P0609 Control Module VSS Output B Malfunction

Description and meaning of DTC p0609

This generic powertrain diagnostic trouble code (DTC) typically applies to many OBD-II vehicles. That may include but is not limited to vehicles from Citroen, Chevy, Ford, Peugeot, GMC, Dodge, Ram, Ducati, etc. The powertrain control module (PCM) has detected a malfunction in a particular vehicle speed sensor (VSS) output voltage signal when a code P0609 is stored. In this case, a VSS output signal was expected to come from either the PCM itself or one of the many (other) on-board controllers. This particular VSS output circuit has been given the designation "B". Consult a source of reliable vehicle information for the specific function of this circuit as it pertains to the vehicle in question. Vehicles which are equipped with OBD-II diagnostic systems may utilize as many as seventy on-board controllers. These controllers communicate via the controller area network (CAN). The VSS is an electromagnetic sensor that is used to complete a circuit which provides one or more controllers with an accurate signal reflecting vehicle speed. The VSS is typically positioned near the output shaft of the transmission (or 4WD transfer case) or in the rear differential. A toothed, steel reluctor (permanently affixed to the output shaft or ring gear) passes within close proximity to the electromagnetic sensor and completes the circuit. The gaps between the teeth provide circuit interruptions. The PCM and other controllers receive these circuit completions and interruptions as a wave form pattern of voltage. The frequency of this wave form pattern is interpreted as vehicle speed. The VSS signal is usually input to a primary controller, such as the PCM or transmission control module (TCM). Once the primary controller receives the VSS input, it is shared with other controllers via the CAN. If any of these secondary controllers fails to receive the VSS signal, or receives an inconsistent VSS signal, a code P0609 will be stored and a malfunction indicator lamp (MIL) may be illuminated.

p0609 diagnostic trouble code symptoms

Symptoms of a P0609 trouble code may include:Erratic or incorrect speedometer/odometerAbnormal (automatic) transmission shiftingOutput shaft speed sensor codesInput speed sensor codesABS or Traction Control System (TCS) codes

DTC p0609 - possible causes

Causes for this code may include:Defective PCM, TCM, or other controllerOpen or shorted circuits in the CANCorroded, broken, or loose electrical connectorsController programming error

How to fix OBD-II diagnostic trouble code p0609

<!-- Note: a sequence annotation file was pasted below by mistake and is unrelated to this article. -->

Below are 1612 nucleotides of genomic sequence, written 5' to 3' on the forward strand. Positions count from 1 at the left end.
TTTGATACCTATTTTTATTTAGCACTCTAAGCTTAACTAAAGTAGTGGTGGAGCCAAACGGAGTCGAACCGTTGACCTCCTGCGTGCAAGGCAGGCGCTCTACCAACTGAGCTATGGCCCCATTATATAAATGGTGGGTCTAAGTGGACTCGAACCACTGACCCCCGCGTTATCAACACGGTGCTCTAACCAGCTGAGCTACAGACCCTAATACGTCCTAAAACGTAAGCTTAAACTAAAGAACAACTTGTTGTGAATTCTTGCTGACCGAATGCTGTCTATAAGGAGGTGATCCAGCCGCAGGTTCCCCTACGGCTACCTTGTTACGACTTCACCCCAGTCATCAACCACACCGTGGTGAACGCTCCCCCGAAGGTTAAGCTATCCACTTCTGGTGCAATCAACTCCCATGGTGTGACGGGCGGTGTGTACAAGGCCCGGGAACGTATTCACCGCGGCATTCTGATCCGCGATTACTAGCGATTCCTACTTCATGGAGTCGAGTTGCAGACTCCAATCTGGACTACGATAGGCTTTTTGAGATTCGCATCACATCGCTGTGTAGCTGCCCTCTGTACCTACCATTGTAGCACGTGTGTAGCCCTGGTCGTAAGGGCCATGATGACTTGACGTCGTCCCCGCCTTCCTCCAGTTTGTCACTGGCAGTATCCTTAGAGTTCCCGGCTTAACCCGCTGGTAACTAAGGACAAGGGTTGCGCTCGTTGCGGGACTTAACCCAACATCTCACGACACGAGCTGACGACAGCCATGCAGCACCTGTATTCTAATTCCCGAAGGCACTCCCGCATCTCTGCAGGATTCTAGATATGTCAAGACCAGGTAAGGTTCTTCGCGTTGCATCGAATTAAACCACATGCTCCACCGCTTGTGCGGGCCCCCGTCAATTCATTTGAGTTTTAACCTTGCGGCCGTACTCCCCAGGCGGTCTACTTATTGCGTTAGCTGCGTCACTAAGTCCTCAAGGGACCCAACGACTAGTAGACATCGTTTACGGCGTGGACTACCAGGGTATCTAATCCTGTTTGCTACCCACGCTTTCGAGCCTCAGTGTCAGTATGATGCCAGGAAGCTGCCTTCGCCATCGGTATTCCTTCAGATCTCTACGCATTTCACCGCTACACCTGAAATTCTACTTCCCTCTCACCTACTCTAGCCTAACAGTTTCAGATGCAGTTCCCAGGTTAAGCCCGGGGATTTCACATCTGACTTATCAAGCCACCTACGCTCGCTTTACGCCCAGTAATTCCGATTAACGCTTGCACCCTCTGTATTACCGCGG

If other VSS related codes are stored, they will need to be diagnosed and repaired before attempting to diagnose the P0609. A diagnostic scanner, a digital volt/ohmmeter, and a source of reliable vehicle information will be required to diagnose this code. Use the vehicle information source to search technical service bulletins (TSB) that parallel the vehicle in question, as well as the code stored and the symptoms exhibited. If you find an applicable TSB, the likelihood that it will provide helpful diagnostic information is very great. Utilize the vehicle information source for diagnostic flow charts, wiring diagrams, connector pin-out charts, connector face views, and component testing procedures/specifications. All this information will be required for a successful diagnosis. After a visual inspection of controller connectors and visible CAN harnesses, connect the scanner to the vehicle diagnostic port and retrieve all stored codes. If freeze frame data is available, grab that too. Make a note of all this information. It may prove helpful later in your diagnosis. Now, clear the codes and test drive the vehicle until the PCM either enters readiness mode or the code is reset. If the PCM enters readiness mode without any codes being stored, you are dealing with an intermittent code and the problem which contributed to it may need to worsen before an accurate diagnosis can be reached. If the code is reset, continue with your diagnosis. Warning: Before using the DVOM to test circuit resistance and continuity, disconnect all related controllers. Failure to do so may result in controller damage. With the key on and the engine off, use the DVOM to test individual VSS output circuits at the appropriate controller. Compare your findings with VSS signal data. If no acceptable output signal is detected, suspect controller failure. If an acceptable VSS output signal is discovered at the controller, use the DVOM to test individual circuits between each of the related controllers. Repair or replace system circuits or components as required and retest the VSS signal. A code P0609 (with no other codes stored) will not be caused by a defective VSSIn most cases, controller failure is not likely. In the case of the P0609, it is more likely that a controller problem or a programing error may be the culprit

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